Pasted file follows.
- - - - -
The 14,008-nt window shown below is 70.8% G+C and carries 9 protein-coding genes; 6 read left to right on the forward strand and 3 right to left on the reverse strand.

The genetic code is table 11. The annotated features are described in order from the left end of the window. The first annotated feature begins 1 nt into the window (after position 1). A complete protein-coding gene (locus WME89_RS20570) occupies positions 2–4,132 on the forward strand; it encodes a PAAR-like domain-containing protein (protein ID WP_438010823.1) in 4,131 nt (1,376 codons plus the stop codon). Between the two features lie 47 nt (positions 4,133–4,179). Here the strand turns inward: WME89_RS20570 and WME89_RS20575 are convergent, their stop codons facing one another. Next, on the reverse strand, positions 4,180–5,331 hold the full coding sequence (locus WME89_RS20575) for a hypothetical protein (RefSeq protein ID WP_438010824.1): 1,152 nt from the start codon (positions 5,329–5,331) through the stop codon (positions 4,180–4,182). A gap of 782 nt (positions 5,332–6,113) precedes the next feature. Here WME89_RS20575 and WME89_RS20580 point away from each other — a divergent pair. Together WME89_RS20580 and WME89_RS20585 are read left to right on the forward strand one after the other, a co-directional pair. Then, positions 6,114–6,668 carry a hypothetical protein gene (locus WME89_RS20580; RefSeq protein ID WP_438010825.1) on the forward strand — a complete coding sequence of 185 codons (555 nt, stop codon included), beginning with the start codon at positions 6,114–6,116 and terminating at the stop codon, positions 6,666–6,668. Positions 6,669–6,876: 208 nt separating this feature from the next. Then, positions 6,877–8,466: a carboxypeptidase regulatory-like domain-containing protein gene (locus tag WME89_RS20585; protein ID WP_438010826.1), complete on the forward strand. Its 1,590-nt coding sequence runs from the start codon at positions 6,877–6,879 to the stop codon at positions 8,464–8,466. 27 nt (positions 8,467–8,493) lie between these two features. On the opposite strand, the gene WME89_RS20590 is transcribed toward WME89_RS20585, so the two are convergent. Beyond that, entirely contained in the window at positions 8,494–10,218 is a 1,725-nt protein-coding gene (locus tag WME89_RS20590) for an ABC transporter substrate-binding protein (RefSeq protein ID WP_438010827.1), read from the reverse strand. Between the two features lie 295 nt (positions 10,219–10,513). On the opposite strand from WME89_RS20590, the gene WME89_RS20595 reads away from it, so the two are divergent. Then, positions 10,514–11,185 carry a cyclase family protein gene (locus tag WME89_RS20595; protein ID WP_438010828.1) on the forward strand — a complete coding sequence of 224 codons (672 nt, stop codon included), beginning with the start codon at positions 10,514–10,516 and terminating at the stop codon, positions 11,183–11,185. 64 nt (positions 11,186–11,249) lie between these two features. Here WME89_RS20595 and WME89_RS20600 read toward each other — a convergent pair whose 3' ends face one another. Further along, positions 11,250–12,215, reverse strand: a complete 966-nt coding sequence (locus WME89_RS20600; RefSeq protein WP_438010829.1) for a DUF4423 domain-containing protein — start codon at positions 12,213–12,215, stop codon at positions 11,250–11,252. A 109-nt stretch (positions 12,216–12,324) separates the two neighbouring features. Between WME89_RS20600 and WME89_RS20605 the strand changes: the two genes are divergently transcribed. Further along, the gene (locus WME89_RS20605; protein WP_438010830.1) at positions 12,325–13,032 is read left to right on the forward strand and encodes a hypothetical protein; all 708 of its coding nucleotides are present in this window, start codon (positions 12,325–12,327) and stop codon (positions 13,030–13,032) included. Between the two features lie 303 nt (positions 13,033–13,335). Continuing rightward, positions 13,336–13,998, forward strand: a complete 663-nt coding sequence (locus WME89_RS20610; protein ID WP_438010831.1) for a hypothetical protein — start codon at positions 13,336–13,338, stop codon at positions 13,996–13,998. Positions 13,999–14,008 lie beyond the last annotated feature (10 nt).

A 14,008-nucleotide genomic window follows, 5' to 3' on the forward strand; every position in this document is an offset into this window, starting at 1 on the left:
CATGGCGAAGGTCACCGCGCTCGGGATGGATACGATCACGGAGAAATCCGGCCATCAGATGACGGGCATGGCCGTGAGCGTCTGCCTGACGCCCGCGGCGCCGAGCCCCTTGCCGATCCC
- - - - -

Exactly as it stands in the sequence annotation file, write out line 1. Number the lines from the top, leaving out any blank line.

The 14,008-nt window shown below is 70.8% G+C and carries 9 protein-coding genes; 6 read left to right on the forward strand and 3 right to left on the reverse strand.